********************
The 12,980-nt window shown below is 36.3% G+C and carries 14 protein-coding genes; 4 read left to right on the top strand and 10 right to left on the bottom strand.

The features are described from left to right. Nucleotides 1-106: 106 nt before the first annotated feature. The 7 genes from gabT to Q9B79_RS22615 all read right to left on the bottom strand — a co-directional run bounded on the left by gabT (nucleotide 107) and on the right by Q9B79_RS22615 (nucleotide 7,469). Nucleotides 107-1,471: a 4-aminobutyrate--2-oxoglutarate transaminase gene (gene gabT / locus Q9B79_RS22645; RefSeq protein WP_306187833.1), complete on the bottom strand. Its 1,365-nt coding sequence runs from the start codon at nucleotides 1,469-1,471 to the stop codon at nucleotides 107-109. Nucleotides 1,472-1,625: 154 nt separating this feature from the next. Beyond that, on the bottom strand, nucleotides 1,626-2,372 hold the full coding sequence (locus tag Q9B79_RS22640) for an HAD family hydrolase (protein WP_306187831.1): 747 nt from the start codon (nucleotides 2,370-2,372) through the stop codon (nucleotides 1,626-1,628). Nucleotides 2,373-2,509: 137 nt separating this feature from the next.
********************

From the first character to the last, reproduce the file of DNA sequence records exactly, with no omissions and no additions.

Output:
The 12,980-nt window shown below is 36.3% G+C and carries 14 protein-coding genes; 4 read left to right on the top strand and 10 right to left on the bottom strand.

The features are described from left to right. Nucleotides 1-106: 106 nt before the first annotated feature. The 7 genes from gabT to Q9B79_RS22615 all read right to left on the bottom strand — a co-directional run bounded on the left by gabT (nucleotide 107) and on the right by Q9B79_RS22615 (nucleotide 7,469). Nucleotides 107-1,471: a 4-aminobutyrate--2-oxoglutarate transaminase gene (gene gabT / locus Q9B79_RS22645; RefSeq protein WP_306187833.1), complete on the bottom strand. Its 1,365-nt coding sequence runs from the start codon at nucleotides 1,469-1,471 to the stop codon at nucleotides 107-109. Nucleotides 1,472-1,625: 154 nt separating this feature from the next. Beyond that, on the bottom strand, nucleotides 1,626-2,372 hold the full coding sequence (locus tag Q9B79_RS22640) for an HAD family hydrolase (protein WP_306187831.1): 747 nt from the start codon (nucleotides 2,370-2,372) through the stop codon (nucleotides 1,626-1,628). Nucleotides 2,373-2,509: 137 nt separating this feature from the next.